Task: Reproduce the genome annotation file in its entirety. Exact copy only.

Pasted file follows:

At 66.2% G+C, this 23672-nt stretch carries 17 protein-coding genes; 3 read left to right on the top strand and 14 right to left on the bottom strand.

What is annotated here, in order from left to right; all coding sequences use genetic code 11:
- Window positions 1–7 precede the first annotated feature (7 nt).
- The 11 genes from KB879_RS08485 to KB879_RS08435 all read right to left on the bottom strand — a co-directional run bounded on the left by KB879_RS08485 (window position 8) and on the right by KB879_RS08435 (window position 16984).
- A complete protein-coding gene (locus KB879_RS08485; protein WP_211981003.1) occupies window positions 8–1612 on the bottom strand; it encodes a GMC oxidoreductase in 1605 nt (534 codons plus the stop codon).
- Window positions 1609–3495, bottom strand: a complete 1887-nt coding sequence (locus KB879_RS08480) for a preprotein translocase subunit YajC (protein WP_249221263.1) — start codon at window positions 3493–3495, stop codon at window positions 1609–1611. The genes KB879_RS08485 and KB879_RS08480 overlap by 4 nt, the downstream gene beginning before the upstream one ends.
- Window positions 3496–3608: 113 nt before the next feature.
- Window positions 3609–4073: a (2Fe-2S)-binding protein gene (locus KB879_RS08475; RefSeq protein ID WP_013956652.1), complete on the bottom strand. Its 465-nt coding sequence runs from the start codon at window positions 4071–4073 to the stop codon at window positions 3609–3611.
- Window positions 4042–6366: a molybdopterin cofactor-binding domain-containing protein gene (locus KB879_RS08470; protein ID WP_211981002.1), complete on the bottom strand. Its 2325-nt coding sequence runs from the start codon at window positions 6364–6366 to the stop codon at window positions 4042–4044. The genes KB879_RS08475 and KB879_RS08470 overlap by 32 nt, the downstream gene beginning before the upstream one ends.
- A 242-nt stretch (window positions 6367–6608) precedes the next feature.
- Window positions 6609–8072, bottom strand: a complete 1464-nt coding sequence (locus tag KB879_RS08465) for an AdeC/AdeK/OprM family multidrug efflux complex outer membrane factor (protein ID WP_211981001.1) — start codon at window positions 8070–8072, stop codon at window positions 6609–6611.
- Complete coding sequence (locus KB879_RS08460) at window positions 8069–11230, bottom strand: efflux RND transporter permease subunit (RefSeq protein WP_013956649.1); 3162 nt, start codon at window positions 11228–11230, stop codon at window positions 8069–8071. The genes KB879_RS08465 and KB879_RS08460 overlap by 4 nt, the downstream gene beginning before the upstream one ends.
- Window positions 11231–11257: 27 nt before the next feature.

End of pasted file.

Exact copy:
At 66.2% G+C, this 23672-nt stretch carries 17 protein-coding genes; 3 read left to right on the top strand and 14 right to left on the bottom strand.

What is annotated here, in order from left to right; all coding sequences use genetic code 11:
- Window positions 1–7 precede the first annotated feature (7 nt).
- The 11 genes from KB879_RS08485 to KB879_RS08435 all read right to left on the bottom strand — a co-directional run bounded on the left by KB879_RS08485 (window position 8) and on the right by KB879_RS08435 (window position 16984).
- A complete protein-coding gene (locus KB879_RS08485; protein WP_211981003.1) occupies window positions 8–1612 on the bottom strand; it encodes a GMC oxidoreductase in 1605 nt (534 codons plus the stop codon).
- Window positions 1609–3495, bottom strand: a complete 1887-nt coding sequence (locus KB879_RS08480) for a preprotein translocase subunit YajC (protein WP_249221263.1) — start codon at window positions 3493–3495, stop codon at window positions 1609–1611. The genes KB879_RS08485 and KB879_RS08480 overlap by 4 nt, the downstream gene beginning before the upstream one ends.
- Window positions 3496–3608: 113 nt before the next feature.
- Window positions 3609–4073: a (2Fe-2S)-binding protein gene (locus KB879_RS08475; RefSeq protein ID WP_013956652.1), complete on the bottom strand. Its 465-nt coding sequence runs from the start codon at window positions 4071–4073 to the stop codon at window positions 3609–3611.
- Window positions 4042–6366: a molybdopterin cofactor-binding domain-containing protein gene (locus KB879_RS08470; protein ID WP_211981002.1), complete on the bottom strand. Its 2325-nt coding sequence runs from the start codon at window positions 6364–6366 to the stop codon at window positions 4042–4044. The genes KB879_RS08475 and KB879_RS08470 overlap by 32 nt, the downstream gene beginning before the upstream one ends.
- A 242-nt stretch (window positions 6367–6608) precedes the next feature.
- Window positions 6609–8072, bottom strand: a complete 1464-nt coding sequence (locus tag KB879_RS08465) for an AdeC/AdeK/OprM family multidrug efflux complex outer membrane factor (protein ID WP_211981001.1) — start codon at window positions 8070–8072, stop codon at window positions 6609–6611.
- Complete coding sequence (locus KB879_RS08460) at window positions 8069–11230, bottom strand: efflux RND transporter permease subunit (RefSeq protein WP_013956649.1); 3162 nt, start codon at window positions 11228–11230, stop codon at window positions 8069–8071. The genes KB879_RS08465 and KB879_RS08460 overlap by 4 nt, the downstream gene beginning before the upstream one ends.
- Window positions 11231–11257: 27 nt before the next feature.